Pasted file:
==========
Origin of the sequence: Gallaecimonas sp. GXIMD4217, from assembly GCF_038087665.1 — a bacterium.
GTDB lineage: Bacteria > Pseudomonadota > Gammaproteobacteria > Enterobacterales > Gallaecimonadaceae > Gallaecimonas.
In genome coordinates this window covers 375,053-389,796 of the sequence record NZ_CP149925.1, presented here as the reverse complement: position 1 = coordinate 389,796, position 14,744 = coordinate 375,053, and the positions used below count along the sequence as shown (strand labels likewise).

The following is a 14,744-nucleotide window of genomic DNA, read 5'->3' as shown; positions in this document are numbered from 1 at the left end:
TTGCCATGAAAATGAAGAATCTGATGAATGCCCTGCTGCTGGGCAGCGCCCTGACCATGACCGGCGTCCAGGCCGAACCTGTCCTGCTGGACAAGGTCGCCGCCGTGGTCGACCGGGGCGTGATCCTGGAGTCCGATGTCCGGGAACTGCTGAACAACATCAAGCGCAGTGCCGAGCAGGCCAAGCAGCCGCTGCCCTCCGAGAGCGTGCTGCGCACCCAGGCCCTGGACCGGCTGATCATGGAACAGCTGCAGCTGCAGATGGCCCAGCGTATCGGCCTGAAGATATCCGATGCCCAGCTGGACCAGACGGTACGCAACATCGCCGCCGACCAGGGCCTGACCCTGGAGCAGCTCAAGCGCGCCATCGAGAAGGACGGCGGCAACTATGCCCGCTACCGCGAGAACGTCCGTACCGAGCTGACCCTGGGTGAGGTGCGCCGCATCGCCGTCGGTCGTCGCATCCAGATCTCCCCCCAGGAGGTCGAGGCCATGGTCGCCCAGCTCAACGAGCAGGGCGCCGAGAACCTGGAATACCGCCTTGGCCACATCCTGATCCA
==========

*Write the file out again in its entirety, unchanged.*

Origin of the sequence: Gallaecimonas sp. GXIMD4217, from assembly GCF_038087665.1 — a bacterium.
GTDB lineage: Bacteria > Pseudomonadota > Gammaproteobacteria > Enterobacterales > Gallaecimonadaceae > Gallaecimonas.
In genome coordinates this window covers 375,053-389,796 of the sequence record NZ_CP149925.1, presented here as the reverse complement: position 1 = coordinate 389,796, position 14,744 = coordinate 375,053, and the positions used below count along the sequence as shown (strand labels likewise).

The following is a 14,744-nucleotide window of genomic DNA, read 5'->3' as shown; positions in this document are numbered from 1 at the left end:
TTGCCATGAAAATGAAGAATCTGATGAATGCCCTGCTGCTGGGCAGCGCCCTGACCATGACCGGCGTCCAGGCCGAACCTGTCCTGCTGGACAAGGTCGCCGCCGTGGTCGACCGGGGCGTGATCCTGGAGTCCGATGTCCGGGAACTGCTGAACAACATCAAGCGCAGTGCCGAGCAGGCCAAGCAGCCGCTGCCCTCCGAGAGCGTGCTGCGCACCCAGGCCCTGGACCGGCTGATCATGGAACAGCTGCAGCTGCAGATGGCCCAGCGTATCGGCCTGAAGATATCCGATGCCCAGCTGGACCAGACGGTACGCAACATCGCCGCCGACCAGGGCCTGACCCTGGAGCAGCTCAAGCGCGCCATCGAGAAGGACGGCGGCAACTATGCCCGCTACCGCGAGAACGTCCGTACCGAGCTGACCCTGGGTGAGGTGCGCCGCATCGCCGTCGGTCGTCGCATCCAGATCTCCCCCCAGGAGGTCGAGGCCATGGTCGCCCAGCTCAACGAGCAGGGCGCCGAGAACCTGGAATACCGCCTTGGCCACATCCTGATCCA